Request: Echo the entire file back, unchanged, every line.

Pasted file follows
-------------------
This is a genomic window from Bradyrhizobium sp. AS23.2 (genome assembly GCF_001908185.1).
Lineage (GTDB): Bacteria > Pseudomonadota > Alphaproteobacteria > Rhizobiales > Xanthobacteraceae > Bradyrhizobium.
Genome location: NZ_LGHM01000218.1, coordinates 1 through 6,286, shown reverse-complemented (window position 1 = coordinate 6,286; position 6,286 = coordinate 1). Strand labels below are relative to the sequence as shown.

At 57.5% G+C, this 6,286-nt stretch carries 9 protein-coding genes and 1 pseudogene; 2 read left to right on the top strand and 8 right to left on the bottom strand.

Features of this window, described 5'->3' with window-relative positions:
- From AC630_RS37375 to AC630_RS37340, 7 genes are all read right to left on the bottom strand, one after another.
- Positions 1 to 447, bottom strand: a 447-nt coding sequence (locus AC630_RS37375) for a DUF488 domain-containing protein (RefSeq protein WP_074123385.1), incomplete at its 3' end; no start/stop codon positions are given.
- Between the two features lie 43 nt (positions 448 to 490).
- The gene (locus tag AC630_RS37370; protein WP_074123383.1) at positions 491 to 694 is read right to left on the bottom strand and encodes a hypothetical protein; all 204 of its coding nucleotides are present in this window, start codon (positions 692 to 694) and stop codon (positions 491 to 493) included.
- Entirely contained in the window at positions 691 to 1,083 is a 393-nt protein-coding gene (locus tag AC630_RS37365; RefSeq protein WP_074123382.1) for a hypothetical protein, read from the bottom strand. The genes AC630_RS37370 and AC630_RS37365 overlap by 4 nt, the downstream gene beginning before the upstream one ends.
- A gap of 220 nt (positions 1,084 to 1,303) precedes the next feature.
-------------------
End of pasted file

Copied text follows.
This is a genomic window from Bradyrhizobium sp. AS23.2 (genome assembly GCF_001908185.1).
Lineage (GTDB): Bacteria > Pseudomonadota > Alphaproteobacteria > Rhizobiales > Xanthobacteraceae > Bradyrhizobium.
Genome location: NZ_LGHM01000218.1, coordinates 1 through 6,286, shown reverse-complemented (window position 1 = coordinate 6,286; position 6,286 = coordinate 1). Strand labels below are relative to the sequence as shown.

At 57.5% G+C, this 6,286-nt stretch carries 9 protein-coding genes and 1 pseudogene; 2 read left to right on the top strand and 8 right to left on the bottom strand.

Features of this window, described 5'->3' with window-relative positions:
- From AC630_RS37375 to AC630_RS37340, 7 genes are all read right to left on the bottom strand, one after another.
- Positions 1 to 447, bottom strand: a 447-nt coding sequence (locus AC630_RS37375) for a DUF488 domain-containing protein (RefSeq protein WP_074123385.1), incomplete at its 3' end; no start/stop codon positions are given.
- Between the two features lie 43 nt (positions 448 to 490).
- The gene (locus tag AC630_RS37370; protein WP_074123383.1) at positions 491 to 694 is read right to left on the bottom strand and encodes a hypothetical protein; all 204 of its coding nucleotides are present in this window, start codon (positions 692 to 694) and stop codon (positions 491 to 493) included.
- Entirely contained in the window at positions 691 to 1,083 is a 393-nt protein-coding gene (locus tag AC630_RS37365; RefSeq protein WP_074123382.1) for a hypothetical protein, read from the bottom strand. The genes AC630_RS37370 and AC630_RS37365 overlap by 4 nt, the downstream gene beginning before the upstream one ends.
- A gap of 220 nt (positions 1,084 to 1,303) precedes the next feature.